ATP in the VT zone

Tracing
N° 16
Manufacturer Medtronic Device ICD Field Therapy
Patient

Patient implanted with a single-chamber ICD (Entrust VR) for dilated cardiomyopathy; tachycardia episodes detected in the VT zone; this tracing allows discussing the value of anti-tachycardia pacing in the VT zone.

Graph and trace

The graph shows a tachycardia detected in the VT zone and successfully treated by a burst.

  1. the EGM shows a regular, monomorphic tachycardia detected in the VT zone;
  2. an anti-tachycardia pacing sequence (6 stimuli at fixed rate) is delivered;
  3. termination of the arrhythmia.
Comments

A priority in the programming of an implantable defibrillator is to minimize the delivery of shocks as much as possible without compromising patient safety. Ideally, this entails terminating the tachycardia with the least aggressive and least painful treatment modality possible. Anti-tachycardia pacing is therefore favored as first-line therapy for organized tachycardias comparatively to electrical shocks, being less painful and lowers battery consumption and wear. Moreover, the deleterious effect of electrical shocks has been clearly demonstrated. The principle behind anti-tachycardia pacing is to capture the arrhythmia and interrupt an organized VT by penetrating its propagation circuit through the ventricles. The ventricle must hence be paced at a faster rate than that of the tachycardia. The efficacy of this type of therapy has been demonstrated for a wide range of VT rates up to 240 beats/minute and has consistently been shown to terminate nearly 90% of slow ventricular tachycardias with a rate of less than 200 beats/minute and a moderate risk (1 to 5%) of acceleration. These observations have repositioned the ICD as a first-line treatment of arrhythmias by rapid pacing with the possibility of defibrillation as "back-up" only as needed. 

Various parameters must be programmed:

  1. the type of sequence: in a burst, the duration of the intervals is constant during a sequence (no change in rate from one stimulus to another). This is the type of sequence most commonly used in clinical practice and probably the least aggressive. According to the new guidelines, the burst should be preferred to other types of sequences. In ramp therapy, the interval is reduced from one stimulus to the other by the decrement value which is programmable. In ramp+ mode (specificity of this manufacturer), a pulse is added to each sequence, reducing the length of the intervals for the first 3 intervals and remaining constant thereafter;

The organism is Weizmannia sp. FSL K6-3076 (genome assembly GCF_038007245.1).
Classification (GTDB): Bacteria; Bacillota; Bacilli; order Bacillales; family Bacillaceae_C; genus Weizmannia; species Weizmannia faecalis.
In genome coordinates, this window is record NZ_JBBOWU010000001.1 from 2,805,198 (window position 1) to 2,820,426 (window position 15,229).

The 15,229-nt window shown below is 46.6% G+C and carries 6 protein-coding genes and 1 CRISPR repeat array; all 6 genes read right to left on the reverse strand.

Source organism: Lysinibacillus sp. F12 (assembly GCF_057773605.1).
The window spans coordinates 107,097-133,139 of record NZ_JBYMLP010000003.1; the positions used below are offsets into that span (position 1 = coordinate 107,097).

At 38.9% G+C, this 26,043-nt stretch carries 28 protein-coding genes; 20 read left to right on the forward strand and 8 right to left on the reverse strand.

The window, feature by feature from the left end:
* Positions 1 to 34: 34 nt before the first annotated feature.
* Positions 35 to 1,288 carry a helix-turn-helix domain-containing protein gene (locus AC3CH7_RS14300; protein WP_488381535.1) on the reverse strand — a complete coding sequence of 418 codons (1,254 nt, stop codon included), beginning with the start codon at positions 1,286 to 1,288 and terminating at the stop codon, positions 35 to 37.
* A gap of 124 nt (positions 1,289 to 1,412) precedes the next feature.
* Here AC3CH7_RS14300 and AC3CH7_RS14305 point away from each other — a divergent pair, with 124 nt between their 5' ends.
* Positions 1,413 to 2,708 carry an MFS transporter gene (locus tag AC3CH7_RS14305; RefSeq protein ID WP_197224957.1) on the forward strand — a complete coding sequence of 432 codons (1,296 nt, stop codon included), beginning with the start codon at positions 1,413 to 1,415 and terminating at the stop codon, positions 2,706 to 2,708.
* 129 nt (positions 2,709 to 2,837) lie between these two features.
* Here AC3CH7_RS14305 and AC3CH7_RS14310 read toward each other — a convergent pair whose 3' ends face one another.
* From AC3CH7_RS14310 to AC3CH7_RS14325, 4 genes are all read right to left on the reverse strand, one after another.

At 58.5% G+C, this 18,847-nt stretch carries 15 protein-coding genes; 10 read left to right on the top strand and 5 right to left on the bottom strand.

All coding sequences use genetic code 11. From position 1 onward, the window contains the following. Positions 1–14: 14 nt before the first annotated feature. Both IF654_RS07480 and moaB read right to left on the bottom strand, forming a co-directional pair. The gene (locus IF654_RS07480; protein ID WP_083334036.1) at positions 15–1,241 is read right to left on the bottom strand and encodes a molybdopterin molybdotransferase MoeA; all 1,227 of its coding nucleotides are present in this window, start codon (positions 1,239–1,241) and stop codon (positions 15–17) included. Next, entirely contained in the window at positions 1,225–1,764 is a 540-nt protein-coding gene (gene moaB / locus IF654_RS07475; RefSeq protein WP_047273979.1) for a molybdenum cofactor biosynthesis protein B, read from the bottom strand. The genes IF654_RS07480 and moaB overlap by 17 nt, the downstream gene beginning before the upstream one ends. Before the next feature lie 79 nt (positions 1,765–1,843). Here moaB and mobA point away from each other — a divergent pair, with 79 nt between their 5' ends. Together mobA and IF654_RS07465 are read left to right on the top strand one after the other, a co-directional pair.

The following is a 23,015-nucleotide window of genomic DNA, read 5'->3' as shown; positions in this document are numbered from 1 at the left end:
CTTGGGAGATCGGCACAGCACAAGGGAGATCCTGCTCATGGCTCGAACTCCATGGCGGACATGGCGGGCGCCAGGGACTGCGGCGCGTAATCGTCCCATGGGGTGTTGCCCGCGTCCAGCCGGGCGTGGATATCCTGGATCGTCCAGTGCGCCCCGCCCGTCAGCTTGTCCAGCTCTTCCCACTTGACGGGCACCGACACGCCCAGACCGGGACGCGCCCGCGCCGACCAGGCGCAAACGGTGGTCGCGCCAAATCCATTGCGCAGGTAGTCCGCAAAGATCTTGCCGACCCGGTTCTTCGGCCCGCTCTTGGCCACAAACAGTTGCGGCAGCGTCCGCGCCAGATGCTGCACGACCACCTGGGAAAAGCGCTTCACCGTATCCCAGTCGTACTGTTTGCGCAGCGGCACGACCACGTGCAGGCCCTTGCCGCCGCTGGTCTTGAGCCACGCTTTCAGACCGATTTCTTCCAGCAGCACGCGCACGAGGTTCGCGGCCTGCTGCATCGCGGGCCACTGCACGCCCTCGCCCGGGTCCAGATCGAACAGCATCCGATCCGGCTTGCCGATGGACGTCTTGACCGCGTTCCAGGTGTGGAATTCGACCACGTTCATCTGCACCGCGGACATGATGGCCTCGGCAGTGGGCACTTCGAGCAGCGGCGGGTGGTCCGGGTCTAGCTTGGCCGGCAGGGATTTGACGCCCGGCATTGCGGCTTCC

2. the number of programmed sequences varies according to the rate of the tachycardia. In a slow VT zone (<150 beats/ minute), it is possible to program a large number of sequences so as to delay the delivery of a shock to a tachycardia that does not generally threaten short-term survival. It is also possible to not program an electrical shock in this slow VT zone. For tachycardias between 150 and 200 beats per minute, it is common to program 3 to 6 successive sequences of anti-tachycardia pacing;
  3. the number of pulses per sequence: on average, 5 to 15 consecutive pulses are programmed for each burst. If the number is insufficient, the pacing sequence may not penetrate the tachycardia circuit and the burst is unsuccessful. On the other hand, if the number is too high, the risk is terminating and subsequently re-inducing the tachycardia. An additional stimulus can be systematically added from one sequence to another. According to the new recommendations, a minimum of 8 stimuli per sequence should be programmed;
  4. the value of the coupling and pacing intervals: the shorter the coupling intervals, the more aggressive the therapy and the greater the risk of accelerating the tachycardia. According to the new recommendations, for a burst, an 88% coupling relative to the rate of the tachycardia (calculated over the last 4 cycles before diagnosis) must be programmed;
  5. the minimum coupling allows limiting the aggressiveness of a pacing sequence; there is a programmable rate limit above which, irrespective of the programming, the device does not deliver pacing. When, for example, during a ramp, the minimum coupling is reached, the subsequent intervals are paced with this minimum coupling without additional decrement;
  6. the pacing amplitude and the pulse duration can be programmed independently so as to promote effective capture during the tachycardia;
  7. the pacing site(s) can be programmed; the pacing site is necessarily right ventricular in a single or dual-chamber ICD. In a triple-chamber ICD, pacing can be delivered in the RV, LV or biventricular. From a theoretical perspective, biventricular or left ventricular pacing appears to be superior in patients with left ventricular dysfunction, with the majority of tachycardias originating in the left ventricle (less distance between the reentrant/tachycardia circuit and the pacing site);
  8. it is also possible to program the Smart Mode to turn off a therapy when it has proven ineffective. This algorithm deactivates an anti-tachycardia pacing sequence that has been unsuccessful for 4 consecutive episodes (varies according to platform). An additional option is the programming of the progressive therapy algorithm which ensures that each therapy delivered for a single episode is at least as aggressive as the previous therapy.
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